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corporate sustainability

relevant to the organization, at least a good proportion of sustainability KPIs must align with pre-existing business objectives. In retail, this can include a suite of KPIs that show that operational costs are going down (without affecting sales). If a store can operate just as well, but use 21 per cent less electricity, the prof itability per item sold will logically go up. Find KPIs that tell a good stor y which makes sense to business leaders. Executives should be able to use sustainability KPIs to bolster their case that they are meeting their fiduciary obligations. Below each KPI you may have more data indicators in order to track projects, but most people in the organization do not need to know about them. For example, for the next few years carbon footprint per square foot of real estate may be lesser k nown than kilowatt hours per square foot. Why? Business leaders know that they are paying for k ilowatts but unlikely paying for carbon (at the real estate level for most of Canada). Clear, transparent and rigorous project management. Sustainability is messy and interconnected, it will spill across usual structures within an organization. As such, people in the organization will see that they alone cannot control completely a project or an outcome, so they will repeatedly be tempted to abdicate responsibility to somebody else. A core function of sustainability practitioners is to take messy projects and break them down into manageable tasks. Depending on your cult ure, this may mean the creation of cross-functional units that are responsible for an outcome; for example, packaging optimization and cost reduction is something that was rarely centrally managed at retailers. Several retailers have delivered huge cost savings by bringing together cross-functional teams with buyers, logistics, direct impor t, loss prevention (if they are responsible for reducing returns and damaged goods), etc. Cross-functional teams need to be back-stopped by a project manager who keeps the team on track to deliver objectives and also challenges them to be more innovative, and more sustainable.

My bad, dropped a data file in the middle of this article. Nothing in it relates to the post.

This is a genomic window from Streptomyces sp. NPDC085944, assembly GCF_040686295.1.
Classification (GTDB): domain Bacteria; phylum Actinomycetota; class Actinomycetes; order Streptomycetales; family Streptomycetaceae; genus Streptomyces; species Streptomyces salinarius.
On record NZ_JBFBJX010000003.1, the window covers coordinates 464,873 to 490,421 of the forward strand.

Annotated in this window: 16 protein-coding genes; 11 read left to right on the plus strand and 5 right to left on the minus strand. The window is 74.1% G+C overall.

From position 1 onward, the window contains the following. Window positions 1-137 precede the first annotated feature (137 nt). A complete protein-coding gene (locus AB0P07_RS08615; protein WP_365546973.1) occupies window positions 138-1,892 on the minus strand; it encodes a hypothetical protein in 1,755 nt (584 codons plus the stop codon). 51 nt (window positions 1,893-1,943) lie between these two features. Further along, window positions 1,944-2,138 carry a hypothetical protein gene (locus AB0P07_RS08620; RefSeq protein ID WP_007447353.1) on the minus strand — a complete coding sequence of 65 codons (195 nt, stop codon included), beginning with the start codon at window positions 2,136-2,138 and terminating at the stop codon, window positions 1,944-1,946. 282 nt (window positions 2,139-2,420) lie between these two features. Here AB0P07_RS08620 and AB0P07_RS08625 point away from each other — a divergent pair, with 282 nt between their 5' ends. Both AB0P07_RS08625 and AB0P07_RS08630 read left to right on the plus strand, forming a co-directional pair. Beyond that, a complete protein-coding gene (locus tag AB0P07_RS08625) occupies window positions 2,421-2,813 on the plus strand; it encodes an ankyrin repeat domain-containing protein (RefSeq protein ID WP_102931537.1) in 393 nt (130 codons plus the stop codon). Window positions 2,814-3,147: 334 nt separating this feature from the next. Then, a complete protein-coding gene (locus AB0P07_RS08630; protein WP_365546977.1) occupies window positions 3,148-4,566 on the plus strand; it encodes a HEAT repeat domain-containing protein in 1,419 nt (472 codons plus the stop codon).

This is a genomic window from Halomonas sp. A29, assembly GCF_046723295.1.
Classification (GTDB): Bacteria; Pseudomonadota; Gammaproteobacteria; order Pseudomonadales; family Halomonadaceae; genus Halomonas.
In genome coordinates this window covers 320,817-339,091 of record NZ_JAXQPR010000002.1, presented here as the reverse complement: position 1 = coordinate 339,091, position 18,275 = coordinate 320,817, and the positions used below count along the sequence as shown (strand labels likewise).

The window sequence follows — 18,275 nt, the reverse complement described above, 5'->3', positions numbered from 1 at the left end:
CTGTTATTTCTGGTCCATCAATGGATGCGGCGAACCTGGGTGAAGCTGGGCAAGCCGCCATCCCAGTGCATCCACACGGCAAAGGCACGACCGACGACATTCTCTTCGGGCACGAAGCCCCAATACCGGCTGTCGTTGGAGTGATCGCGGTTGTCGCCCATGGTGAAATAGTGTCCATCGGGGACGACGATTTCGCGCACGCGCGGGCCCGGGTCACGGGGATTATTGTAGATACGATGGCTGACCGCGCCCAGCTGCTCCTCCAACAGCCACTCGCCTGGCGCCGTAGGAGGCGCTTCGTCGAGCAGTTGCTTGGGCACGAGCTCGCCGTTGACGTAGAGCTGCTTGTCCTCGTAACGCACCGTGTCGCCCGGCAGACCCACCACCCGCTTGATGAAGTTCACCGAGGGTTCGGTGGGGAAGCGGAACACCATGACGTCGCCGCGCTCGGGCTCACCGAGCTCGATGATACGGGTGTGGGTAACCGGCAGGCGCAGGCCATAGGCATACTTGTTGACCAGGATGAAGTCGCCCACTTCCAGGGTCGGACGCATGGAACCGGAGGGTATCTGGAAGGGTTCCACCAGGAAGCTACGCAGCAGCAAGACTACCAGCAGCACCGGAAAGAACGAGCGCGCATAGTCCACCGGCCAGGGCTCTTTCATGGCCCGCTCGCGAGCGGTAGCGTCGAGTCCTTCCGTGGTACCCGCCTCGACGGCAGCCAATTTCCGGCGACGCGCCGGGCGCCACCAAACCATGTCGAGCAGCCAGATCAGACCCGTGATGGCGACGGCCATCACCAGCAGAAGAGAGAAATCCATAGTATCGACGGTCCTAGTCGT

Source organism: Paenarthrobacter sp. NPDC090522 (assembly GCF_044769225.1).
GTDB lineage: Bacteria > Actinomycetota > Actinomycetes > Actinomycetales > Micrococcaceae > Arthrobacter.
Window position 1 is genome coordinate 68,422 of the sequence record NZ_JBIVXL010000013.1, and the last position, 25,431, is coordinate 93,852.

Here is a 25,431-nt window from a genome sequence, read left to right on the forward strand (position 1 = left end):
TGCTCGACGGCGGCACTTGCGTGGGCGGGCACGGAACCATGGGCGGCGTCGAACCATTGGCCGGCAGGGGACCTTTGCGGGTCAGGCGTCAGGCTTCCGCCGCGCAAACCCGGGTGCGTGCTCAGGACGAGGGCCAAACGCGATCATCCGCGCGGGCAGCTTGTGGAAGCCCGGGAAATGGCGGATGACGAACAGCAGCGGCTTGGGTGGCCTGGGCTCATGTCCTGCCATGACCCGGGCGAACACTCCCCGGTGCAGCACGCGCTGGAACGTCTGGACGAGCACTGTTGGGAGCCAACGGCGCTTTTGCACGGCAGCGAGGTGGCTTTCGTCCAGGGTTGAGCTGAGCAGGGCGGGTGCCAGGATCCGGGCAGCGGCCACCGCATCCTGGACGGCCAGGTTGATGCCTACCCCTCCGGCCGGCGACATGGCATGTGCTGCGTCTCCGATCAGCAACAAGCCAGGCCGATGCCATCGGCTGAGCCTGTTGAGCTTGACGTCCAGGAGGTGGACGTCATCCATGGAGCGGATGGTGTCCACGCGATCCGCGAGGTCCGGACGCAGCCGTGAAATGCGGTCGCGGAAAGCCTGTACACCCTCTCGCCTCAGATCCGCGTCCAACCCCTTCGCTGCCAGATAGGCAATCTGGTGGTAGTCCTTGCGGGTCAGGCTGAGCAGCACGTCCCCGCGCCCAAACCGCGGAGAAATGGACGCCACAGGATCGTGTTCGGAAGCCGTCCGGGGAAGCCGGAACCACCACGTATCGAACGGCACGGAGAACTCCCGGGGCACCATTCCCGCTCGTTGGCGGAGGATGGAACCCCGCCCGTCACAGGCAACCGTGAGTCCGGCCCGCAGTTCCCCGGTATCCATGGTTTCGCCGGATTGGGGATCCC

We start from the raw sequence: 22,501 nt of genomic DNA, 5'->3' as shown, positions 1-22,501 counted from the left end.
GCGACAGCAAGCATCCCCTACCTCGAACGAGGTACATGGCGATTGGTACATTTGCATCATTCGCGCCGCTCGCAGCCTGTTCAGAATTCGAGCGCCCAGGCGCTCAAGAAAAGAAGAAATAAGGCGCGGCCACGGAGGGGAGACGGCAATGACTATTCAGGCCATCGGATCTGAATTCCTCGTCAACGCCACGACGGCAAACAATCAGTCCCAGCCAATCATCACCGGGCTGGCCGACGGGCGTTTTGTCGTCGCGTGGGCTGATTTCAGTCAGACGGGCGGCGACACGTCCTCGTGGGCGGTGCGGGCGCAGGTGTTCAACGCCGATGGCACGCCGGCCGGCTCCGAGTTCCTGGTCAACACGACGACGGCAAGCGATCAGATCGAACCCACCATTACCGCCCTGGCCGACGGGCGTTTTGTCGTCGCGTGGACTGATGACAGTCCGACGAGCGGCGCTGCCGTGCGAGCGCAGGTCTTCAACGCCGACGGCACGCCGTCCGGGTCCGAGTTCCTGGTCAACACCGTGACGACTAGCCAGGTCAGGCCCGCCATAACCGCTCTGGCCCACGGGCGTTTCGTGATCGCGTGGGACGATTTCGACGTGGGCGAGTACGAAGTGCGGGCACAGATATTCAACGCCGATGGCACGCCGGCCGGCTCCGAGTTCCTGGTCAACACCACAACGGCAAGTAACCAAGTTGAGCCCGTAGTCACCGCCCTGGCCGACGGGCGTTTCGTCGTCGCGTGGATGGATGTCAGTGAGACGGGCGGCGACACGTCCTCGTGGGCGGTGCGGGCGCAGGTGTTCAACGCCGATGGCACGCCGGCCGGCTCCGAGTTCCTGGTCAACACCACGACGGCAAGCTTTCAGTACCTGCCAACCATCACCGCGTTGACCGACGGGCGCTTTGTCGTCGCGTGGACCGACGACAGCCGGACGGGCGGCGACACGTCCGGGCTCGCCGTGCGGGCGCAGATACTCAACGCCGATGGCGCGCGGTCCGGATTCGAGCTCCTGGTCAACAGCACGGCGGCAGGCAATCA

Gain momentum. Before trying to change the whole organization at once, del iver a nd doc ument a profitable sustainability win in one pa r t of the organization. T he predominant bel iefs a re that sustainability is a mixture of corporate philanthropy which has now nuzzled its way from the community into how a company tries to operate. Sustainabilit y is still ver y often perceived to be a feel good factor that looks good somewhere near the end of a Po w e r Po i n t p r e s e n t a t i o n t o e mploy e e s , bu s i ne s s-to -bu s i ne s s customers, or as a small label added on a product. This must be challenged. E xe c ut iv e s , a nd , e v en more s o, middle-management, will need to see the details of how sustainability has delivered real business value to their organization. They need to see that it is not a sleight of hand; that it is not succeeding just because the CEO threw a lot of money and inf luence to create a pretty report. They need to see susta inabi l it y del iver ing a profitable return in ways that they did not expect. Do that quickly and you will have evangelical converts. Be persistent. Get into every nook and cranny of the organization. Don’t wait for people to come to you. Don’t expect other people to think your sustainability strategy is so great that they will hop right into implementat ion. You need to be persistent and reach them through formal meetings, through socializing ideas during informal encounters, by going to indust r y events and introducing them to competitors who have prof itable susta inabi l it y p r o g r a m s , b y i n v it i n g t h e m to sustainability events that are directly of value to their business, by sharing with them sustainability articles from the journals they read and respect. You need to create the presence of sustainability as the mega-trend with which they must reconcile. Lean on the executive champion. In as much as possible, have an open d ia log ue w it h you r e xecut ive champion. They must be aware of what is going well and what is moving slowly. Within reason, and respecting t he cor porate cu lt u re a nd t he relationships you have built, use the